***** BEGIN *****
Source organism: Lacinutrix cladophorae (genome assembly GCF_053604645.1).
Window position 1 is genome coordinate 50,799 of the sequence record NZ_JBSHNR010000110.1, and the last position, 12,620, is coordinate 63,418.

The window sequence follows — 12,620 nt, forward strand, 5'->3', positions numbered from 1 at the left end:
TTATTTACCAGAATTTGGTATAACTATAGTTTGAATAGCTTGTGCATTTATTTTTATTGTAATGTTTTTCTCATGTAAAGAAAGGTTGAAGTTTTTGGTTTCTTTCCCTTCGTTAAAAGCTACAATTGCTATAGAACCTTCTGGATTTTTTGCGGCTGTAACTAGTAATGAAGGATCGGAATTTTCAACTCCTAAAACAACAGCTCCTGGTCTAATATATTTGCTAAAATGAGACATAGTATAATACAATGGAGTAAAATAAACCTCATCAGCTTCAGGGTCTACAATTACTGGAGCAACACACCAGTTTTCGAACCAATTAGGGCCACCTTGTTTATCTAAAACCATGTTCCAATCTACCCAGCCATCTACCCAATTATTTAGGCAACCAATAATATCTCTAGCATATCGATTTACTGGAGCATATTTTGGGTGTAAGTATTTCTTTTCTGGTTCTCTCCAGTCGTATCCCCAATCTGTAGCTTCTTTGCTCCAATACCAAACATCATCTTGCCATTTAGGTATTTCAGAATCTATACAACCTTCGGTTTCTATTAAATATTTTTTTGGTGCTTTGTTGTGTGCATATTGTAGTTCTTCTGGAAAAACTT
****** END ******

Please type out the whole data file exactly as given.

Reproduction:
Source organism: Lacinutrix cladophorae (genome assembly GCF_053604645.1).
Window position 1 is genome coordinate 50,799 of the sequence record NZ_JBSHNR010000110.1, and the last position, 12,620, is coordinate 63,418.

The window sequence follows — 12,620 nt, forward strand, 5'->3', positions numbered from 1 at the left end:
TTATTTACCAGAATTTGGTATAACTATAGTTTGAATAGCTTGTGCATTTATTTTTATTGTAATGTTTTTCTCATGTAAAGAAAGGTTGAAGTTTTTGGTTTCTTTCCCTTCGTTAAAAGCTACAATTGCTATAGAACCTTCTGGATTTTTTGCGGCTGTAACTAGTAATGAAGGATCGGAATTTTCAACTCCTAAAACAACAGCTCCTGGTCTAATATATTTGCTAAAATGAGACATAGTATAATACAATGGAGTAAAATAAACCTCATCAGCTTCAGGGTCTACAATTACTGGAGCAACACACCAGTTTTCGAACCAATTAGGGCCACCTTGTTTATCTAAAACCATGTTCCAATCTACCCAGCCATCTACCCAATTATTTAGGCAACCAATAATATCTCTAGCATATCGATTTACTGGAGCATATTTTGGGTGTAAGTATTTCTTTTCTGGTTCTCTCCAGTCGTATCCCCAATCTGTAGCTTCTTTGCTCCAATACCAAACATCATCTTGCCATTTAGGTATTTCAGAATCTATACAACCTTCGGTTTCTATTAAATATTTTTTTGGTGCTTTGTTGTGTGCATATTGTAGTTCTTCTGGAAAAACTT